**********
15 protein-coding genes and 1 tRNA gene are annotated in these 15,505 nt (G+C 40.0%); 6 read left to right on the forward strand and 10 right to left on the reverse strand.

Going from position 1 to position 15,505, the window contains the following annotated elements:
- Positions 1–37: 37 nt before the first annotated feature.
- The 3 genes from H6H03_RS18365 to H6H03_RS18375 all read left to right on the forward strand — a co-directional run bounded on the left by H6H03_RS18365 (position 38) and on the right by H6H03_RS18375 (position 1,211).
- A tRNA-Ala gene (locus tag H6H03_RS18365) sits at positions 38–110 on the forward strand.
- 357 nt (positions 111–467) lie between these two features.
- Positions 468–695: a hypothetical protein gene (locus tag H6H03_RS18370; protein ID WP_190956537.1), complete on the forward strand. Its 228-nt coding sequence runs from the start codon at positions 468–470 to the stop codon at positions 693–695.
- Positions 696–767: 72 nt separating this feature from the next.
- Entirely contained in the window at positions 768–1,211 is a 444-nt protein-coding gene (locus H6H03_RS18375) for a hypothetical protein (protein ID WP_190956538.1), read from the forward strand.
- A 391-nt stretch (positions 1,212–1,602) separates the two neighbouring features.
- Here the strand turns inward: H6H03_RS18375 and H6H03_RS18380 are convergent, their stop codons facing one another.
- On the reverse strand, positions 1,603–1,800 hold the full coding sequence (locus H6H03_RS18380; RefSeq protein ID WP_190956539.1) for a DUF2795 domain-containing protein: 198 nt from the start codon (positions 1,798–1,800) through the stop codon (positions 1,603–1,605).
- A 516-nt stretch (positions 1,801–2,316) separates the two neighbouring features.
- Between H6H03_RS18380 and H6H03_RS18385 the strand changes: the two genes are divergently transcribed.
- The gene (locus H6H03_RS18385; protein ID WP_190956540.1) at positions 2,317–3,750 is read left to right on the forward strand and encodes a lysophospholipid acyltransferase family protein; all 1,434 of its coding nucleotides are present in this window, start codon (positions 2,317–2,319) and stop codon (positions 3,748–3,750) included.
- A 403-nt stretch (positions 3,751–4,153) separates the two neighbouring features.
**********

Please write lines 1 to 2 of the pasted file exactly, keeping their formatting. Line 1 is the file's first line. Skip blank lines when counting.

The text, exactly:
15 protein-coding genes and 1 tRNA gene are annotated in these 15,505 nt (G+C 40.0%); 6 read left to right on the forward strand and 10 right to left on the reverse strand.

Going from position 1 to position 15,505, the window contains the following annotated elements: